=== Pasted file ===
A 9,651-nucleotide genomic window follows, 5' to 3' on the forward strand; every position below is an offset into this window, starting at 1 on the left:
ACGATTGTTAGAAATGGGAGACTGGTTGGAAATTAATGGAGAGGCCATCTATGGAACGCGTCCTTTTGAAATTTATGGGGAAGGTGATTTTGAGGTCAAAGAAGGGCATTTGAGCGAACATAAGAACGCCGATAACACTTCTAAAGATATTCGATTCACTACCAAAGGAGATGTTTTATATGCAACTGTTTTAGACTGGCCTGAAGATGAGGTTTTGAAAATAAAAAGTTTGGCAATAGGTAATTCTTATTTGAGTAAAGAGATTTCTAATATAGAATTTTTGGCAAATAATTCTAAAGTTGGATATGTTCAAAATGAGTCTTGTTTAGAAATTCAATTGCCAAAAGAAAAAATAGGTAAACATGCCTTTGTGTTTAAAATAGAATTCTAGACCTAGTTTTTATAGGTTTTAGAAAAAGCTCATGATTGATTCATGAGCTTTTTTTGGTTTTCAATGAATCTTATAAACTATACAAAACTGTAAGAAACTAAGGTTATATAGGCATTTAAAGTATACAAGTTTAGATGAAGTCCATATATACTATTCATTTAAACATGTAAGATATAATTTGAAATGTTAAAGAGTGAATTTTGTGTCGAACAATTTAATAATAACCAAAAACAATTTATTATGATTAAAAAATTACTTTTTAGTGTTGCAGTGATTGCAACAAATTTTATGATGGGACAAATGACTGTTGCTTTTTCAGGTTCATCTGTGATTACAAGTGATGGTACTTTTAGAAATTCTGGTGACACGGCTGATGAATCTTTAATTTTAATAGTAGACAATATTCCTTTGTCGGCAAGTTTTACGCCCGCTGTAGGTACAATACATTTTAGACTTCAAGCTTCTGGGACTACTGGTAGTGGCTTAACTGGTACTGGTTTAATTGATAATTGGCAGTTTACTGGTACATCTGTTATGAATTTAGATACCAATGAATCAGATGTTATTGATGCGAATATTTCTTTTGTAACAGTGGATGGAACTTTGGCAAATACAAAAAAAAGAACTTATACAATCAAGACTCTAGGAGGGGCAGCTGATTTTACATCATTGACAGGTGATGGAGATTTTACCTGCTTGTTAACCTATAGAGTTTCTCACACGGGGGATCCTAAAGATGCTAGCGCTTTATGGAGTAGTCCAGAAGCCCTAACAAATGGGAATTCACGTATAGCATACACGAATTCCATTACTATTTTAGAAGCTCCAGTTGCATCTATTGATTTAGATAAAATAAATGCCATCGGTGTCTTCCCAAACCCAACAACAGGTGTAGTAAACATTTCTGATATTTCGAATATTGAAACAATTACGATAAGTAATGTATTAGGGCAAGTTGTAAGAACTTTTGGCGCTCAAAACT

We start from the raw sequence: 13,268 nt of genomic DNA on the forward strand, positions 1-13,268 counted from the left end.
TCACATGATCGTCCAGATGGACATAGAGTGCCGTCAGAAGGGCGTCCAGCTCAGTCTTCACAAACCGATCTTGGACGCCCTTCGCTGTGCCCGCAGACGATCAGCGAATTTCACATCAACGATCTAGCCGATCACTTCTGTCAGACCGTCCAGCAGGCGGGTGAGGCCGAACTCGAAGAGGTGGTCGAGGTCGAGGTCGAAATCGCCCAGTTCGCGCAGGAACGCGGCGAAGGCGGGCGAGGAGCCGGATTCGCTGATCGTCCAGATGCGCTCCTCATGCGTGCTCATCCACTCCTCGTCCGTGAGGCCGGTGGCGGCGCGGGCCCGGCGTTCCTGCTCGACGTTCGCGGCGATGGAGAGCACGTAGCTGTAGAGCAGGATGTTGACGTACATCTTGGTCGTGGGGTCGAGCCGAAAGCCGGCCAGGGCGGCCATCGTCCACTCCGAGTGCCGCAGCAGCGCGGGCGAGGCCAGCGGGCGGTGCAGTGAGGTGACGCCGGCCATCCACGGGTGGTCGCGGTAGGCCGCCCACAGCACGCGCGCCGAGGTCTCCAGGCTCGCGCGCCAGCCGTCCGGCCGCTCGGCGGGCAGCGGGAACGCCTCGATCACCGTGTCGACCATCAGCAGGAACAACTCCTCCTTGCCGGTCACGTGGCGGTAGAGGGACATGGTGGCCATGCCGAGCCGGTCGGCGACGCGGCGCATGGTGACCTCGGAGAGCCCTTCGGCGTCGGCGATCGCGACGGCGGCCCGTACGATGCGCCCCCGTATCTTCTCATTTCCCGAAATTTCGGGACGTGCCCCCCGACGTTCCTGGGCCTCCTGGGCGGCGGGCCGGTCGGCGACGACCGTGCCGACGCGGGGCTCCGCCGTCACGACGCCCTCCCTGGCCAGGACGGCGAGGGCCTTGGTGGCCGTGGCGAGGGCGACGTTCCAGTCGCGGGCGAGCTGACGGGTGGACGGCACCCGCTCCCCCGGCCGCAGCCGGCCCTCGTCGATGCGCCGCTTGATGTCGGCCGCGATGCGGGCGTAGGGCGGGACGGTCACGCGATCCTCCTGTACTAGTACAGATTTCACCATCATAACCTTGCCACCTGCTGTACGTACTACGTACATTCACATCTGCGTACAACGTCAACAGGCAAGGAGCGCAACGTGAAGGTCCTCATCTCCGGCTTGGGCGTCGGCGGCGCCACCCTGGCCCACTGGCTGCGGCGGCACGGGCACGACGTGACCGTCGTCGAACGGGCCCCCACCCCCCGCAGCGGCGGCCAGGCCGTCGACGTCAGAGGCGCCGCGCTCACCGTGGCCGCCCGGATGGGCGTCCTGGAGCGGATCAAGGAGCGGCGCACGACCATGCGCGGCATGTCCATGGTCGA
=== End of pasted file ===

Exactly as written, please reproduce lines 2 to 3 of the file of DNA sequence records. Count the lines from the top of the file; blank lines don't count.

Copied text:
ACGATTGTTAGAAATGGGAGACTGGTTGGAAATTAATGGAGAGGCCATCTATGGAACGCGTCCTTTTGAAATTTATGGGGAAGGTGATTTTGAGGTCAAAGAAGGGCATTTGAGCGAACATAAGAACGCCGATAACACTTCTAAAGATATTCGATTCACTACCAAAGGAGATGTTTTATATGCAACTGTTTTAGACTGGCCTGAAGATGAGGTTTTGAAAATAAAAAGTTTGGCAATAGGTAATTCTTATTTGAGTAAAGAGATTTCTAATATAGAATTTTTGGCAAATAATTCTAAAGTTGGATATGTTCAAAATGAGTCTTGTTTAGAAATTCAATTGCCAAAAGAAAAAATAGGTAAACATGCCTTTGTGTTTAAAATAGAATTCTAGACCTAGTTTTTATAGGTTTTAGAAAAAGCTCATGATTGATTCATGAGCTTTTTTTGGTTTTCAATGAATCTTATAAACTATACAAAACTGTAAGAAACTAAGGTTATATAGGCATTTAAAGTATACAAGTTTAGATGAAGTCCATATATACTATTCATTTAAACATGTAAGATATAATTTGAAATGTTAAAGAGTGAATTTTGTGTCGAACAATTTAATAATAACCAAAAACAATTTATTATGATTAAAAAATTACTTTTTAGTGTTGCAGTGATTGCAACAAATTTTATGATGGGACAAATGACTGTTGCTTTTTCAGGTTCATCTGTGATTACAAGTGATGGTACTTTTAGAAATTCTGGTGACACGGCTGATGAATCTTTAATTTTAATAGTAGACAATATTCCTTTGTCGGCAAGTTTTACGCCCGCTGTAGGTACAATACATTTTAGACTTCAAGCTTCTGGGACTACTGGTAGTGGCTTAACTGGTACTGGTTTAATTGATAATTGGCAGTTTACTGGTACATCTGTTATGAATTTAGATACCAATGAATCAGATGTTATTGATGCGAATATTTCTTTTGTAACAGTGGATGGAACTTTGGCAAATACAAAAAAAAGAACTTATACAATCAAGACTCTAGGAGGGGCAGCTGATTTTACATCATTGACAGGTGATGGAGATTTTACCTGCTTGTTAACCTATAGAGTTTCTCACACGGGGGATCCTAAAGATGCTAGCGCTTTATGGAGTAGTCCAGAAGCCCTAACAAATGGGAATTCACGTATAGCATACACGAATTCCATTACTATTTTAGAAGCTCCAGTTGCATCTATTGATTTAGATAAAATAAATGCCATCGGTGTCTTCCCAAACCCAACAACAGGTGTAGTAAACATTTCTGATATTTCGAATATTGAAACAATTACGATAAGTAATGTATTAGGGCAAGTTGTAAGAACTTTTGGCGCTCAAAACT

We start from the raw sequence: 13,268 nt of genomic DNA on the forward strand, positions 1-13,268 counted from the left end.